Cham cham (Indian sweets). Place of production: Kolkata, India. Production method: Factory production. Time of production: All-season. Transporting distance: 6.851 km. Means of transportation: Aircraft, truck. Carbon footprint per kg: 8.26 kg. Price: $13.74 (€11)/kg. Klaus Pichler 

By George Webster, CNN
27 June 2012

(CNN) – At first glance, Austrian artist Klaus Pichler's spell-binding photographs could be mistaken for a set of stylish advertisements. It takes a moment to digest -- excuse the pun -- that you're staring at pictures of rotting food.

Among them, a pineapple hangs suspended in negative space above an antique gold dish -- its formerly yellow flesh having given way to luminous green mold; Deep purple beetroots sit snugly in an elegant porcelain vase with thin films of gray fur accumulating on their skin.

The idea is simple: "To expose the contradiction between the beauty of food products -- particularly as presented in the media -- and the ugly reality of overconsumption and waste," explained Pichler.

The title of his new series -- One Third -- derives from a 2011 U.N. Food and Agriculture Organization report. It revealed a chilling statistic: A third of all food products worldwide go uneaten.

Depending on the type of food in question, this figure ranges from between 25% and 75% and, altogether, it amounts to 1.3 billion tons of edible goods discarded each year.

The transportation routes of the food photographed for the 'One Third' project offer an insight into the food production industry's north-south divide. Klaus Pichler

In a world where approximately 925 million people suffer chronic hunger, the overarching moral implications are stark. But the less documented environmental consequences are almost as alarming.

According to a Greenpeace report, the food industry is responsible for creating up to 30% of the world's total annual carbon emissions.

"The dominant food production system is based on fossil fuel at every level," said Dr Martin Caraher, Professor of Food and Health Policy at London's City University. "It needs oil to make the fertilizer, oil for the farm, oil for the food processing, oil for the packaging and oil to transport it to the shops."

But wasted food doesn't just entail all the embedded carbon released during production and transportation. It generates more emissions once it's discarded on the trash heap.

"A significant percentage of the household food that is wasted ends up in landfill, where it produces CO2 and methane gas," explained Richard Swannell, director of waste prevention at the UK-based Waste & Resources Action Programme (WRAP). "Methane is 23 times more potent than CO2 as a greenhouse gas," he added.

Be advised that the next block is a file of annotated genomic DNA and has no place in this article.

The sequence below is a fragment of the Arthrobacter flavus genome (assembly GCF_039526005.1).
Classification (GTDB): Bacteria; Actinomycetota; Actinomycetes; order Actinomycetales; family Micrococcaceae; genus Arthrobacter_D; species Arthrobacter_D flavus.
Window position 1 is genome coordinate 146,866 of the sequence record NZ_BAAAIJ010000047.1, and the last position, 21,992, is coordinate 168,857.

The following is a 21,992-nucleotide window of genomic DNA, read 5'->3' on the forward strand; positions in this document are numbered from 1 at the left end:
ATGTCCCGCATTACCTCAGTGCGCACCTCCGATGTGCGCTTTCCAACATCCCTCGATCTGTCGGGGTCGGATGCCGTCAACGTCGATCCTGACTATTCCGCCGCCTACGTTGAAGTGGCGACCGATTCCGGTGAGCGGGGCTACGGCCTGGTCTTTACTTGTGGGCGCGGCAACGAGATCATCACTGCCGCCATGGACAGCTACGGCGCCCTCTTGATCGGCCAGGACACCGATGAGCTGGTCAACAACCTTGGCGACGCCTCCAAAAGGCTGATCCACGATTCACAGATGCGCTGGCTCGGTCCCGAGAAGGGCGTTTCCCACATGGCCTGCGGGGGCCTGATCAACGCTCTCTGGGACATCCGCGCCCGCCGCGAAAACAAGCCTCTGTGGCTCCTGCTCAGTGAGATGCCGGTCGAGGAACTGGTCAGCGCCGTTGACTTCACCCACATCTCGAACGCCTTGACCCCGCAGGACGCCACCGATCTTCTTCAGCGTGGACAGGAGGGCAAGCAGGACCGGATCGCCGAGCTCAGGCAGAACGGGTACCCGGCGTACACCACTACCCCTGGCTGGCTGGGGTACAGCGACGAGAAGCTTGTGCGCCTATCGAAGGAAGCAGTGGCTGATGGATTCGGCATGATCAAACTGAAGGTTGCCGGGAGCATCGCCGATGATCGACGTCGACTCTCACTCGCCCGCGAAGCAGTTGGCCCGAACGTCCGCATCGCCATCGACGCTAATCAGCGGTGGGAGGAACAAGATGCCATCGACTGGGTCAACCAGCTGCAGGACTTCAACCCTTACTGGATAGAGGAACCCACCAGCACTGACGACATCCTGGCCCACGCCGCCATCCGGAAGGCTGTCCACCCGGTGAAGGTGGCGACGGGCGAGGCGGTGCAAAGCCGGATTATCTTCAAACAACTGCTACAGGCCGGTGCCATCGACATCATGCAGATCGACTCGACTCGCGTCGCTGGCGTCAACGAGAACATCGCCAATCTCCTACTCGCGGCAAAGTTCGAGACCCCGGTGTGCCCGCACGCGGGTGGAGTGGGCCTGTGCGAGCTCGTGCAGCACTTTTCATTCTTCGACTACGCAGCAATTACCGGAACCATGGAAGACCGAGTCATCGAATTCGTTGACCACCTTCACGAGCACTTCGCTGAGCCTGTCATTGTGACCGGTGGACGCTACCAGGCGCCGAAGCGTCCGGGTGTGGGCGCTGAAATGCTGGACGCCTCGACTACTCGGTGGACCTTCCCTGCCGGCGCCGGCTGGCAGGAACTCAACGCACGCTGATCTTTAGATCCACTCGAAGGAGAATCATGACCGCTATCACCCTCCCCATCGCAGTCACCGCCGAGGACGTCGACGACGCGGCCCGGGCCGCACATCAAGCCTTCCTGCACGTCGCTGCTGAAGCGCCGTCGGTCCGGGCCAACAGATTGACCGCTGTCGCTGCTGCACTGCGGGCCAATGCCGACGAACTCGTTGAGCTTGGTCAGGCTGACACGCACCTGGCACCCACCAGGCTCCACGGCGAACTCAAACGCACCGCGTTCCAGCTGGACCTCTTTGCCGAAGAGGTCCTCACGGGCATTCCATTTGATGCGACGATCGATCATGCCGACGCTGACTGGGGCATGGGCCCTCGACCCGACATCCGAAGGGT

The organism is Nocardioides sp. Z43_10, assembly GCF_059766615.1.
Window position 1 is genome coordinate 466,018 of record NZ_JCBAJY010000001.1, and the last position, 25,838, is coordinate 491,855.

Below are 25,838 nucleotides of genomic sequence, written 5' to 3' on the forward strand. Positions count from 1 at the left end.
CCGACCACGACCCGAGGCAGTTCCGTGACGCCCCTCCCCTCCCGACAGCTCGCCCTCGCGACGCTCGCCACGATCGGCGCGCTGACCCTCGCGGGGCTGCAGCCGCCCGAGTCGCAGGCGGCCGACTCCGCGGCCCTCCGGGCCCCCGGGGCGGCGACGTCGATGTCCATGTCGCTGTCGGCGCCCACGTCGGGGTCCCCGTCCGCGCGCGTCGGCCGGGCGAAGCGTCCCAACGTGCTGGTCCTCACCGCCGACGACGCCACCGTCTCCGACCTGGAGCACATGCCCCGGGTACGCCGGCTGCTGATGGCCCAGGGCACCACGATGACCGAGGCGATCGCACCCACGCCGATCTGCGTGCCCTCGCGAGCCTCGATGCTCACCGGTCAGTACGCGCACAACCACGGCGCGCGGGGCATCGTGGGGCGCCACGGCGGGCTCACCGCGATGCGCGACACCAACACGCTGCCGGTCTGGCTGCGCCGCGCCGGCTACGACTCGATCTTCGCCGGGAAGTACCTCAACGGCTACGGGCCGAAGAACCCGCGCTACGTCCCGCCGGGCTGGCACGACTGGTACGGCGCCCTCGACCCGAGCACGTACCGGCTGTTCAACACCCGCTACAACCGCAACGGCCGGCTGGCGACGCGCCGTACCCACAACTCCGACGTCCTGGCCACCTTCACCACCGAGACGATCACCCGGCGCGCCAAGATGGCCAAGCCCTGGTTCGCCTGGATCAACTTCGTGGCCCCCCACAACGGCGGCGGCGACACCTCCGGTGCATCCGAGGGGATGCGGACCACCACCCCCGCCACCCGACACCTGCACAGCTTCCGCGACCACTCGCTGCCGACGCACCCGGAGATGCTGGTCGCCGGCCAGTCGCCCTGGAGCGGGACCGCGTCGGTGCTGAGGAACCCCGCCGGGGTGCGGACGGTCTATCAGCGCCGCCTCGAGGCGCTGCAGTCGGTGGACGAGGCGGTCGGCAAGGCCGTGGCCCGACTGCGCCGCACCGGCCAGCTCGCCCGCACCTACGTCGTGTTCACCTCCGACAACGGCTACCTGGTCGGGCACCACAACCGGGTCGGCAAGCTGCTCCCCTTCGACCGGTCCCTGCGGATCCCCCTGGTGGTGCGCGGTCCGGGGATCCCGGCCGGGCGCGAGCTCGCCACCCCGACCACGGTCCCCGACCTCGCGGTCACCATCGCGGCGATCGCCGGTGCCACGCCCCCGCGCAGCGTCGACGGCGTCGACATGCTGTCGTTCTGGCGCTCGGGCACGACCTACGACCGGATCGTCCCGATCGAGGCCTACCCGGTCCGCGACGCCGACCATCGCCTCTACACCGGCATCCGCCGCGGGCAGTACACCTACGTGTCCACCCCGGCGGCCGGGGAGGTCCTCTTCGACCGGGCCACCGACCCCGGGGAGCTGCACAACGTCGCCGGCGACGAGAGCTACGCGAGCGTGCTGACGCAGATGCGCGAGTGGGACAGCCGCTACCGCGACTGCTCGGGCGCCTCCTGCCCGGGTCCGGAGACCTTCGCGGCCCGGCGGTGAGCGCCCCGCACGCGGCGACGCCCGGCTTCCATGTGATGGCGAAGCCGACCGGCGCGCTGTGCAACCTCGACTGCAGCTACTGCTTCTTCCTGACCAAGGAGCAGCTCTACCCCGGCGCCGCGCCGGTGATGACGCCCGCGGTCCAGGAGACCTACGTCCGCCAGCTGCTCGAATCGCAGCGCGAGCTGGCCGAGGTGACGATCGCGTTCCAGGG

As such, WRAP calculates that every ton of food and drink wasted roughly equates to 3.8 tons of greenhouse gas emissions that could otherwise have been avoided.

"Applying this factor to the quantity of food waste in the UK, leads to an estimated 17 million tons of CO2 in 2010 -- the equivalent to the emissions of 1 in 5 cars on our roads," said Swannell.

And yet a recent study revealed that up to 40% of food thrown away by consumers in Europe is still in its original packaging when it lands in the dustbin. This all begs the question: Why do we squander so much? […]

Moldy matters: How wasted food is destroying the environment

Near-infrared satellite view of the Waldo Canyon Fire, captured 28 June 2012. NIR via google.org

By Matt Peckham
29 June 2012

As an uncontrolled “super fire” near Colorado Springs rages, feeding off parched terrain and forcing tens of thousands from their homes and businesses, high-tech mapping tools are dishing up highly detailed, bird’s eye views of the fire’s scope.

Such tools offer everything from perimeter reports and pictures of the devastation to evacuation areas and shelters for both people and pets in the fire’s path.

(PHOTOS: Wildfires Whip Through Colorado)

Visit something called Google Crisis Response — an official Google website designed “to make critical information more accessible around natural disasters and humanitarian crises” — and you’ll find a Google Crisis Map of 2012 wildfires stippled with bright red and yellow markers signifying environmental flashpoints around the country.

There’s one southwest of Spearfish, South Dakota, for instance: a fire started by lightning that’s grown to 125 acres and has some 170 people, including helicopters, fire engines and bulldozers, working to contain it. It’s currently listed as 65% contained.

And there’s another spread across over 46,000 acres near Mt. Pleasant, Utah that’s so far consumed 56 structures, forced evacuations of multiple rural areas and killed one civilian. It’s listed as only 15% contained as of Wednesday morning.

Hover over Colorado on the map and you’ll find a state awash in red and orange, with additional alert markers indicating recovery centers and shelters for both humans and animals. If you drill down on Colorado Springs itself, to a zoom level of one mile, your screen fills with a red jag-line outlining the Waldo Canyon fire currently grabbing news headlines.

It’s been referred to as a “super fire” because of the area’s extremely dry conditions, which coupled with high-speed winds — up to 60 mph — cause the flames to hurtle from treetop to treetop and burn so hot that firefighters can’t get close.

It’s forced some 32,000 people to evacuate so far (and likely more, since precise evacuation numbers are unknown). The fire overlays more than 15,000 acres, according to Google’s map, and it’s listed as only 5% contained. That’s serious enough, given its proximity to such a major residential area, that President Obama plans to visit the region today. […]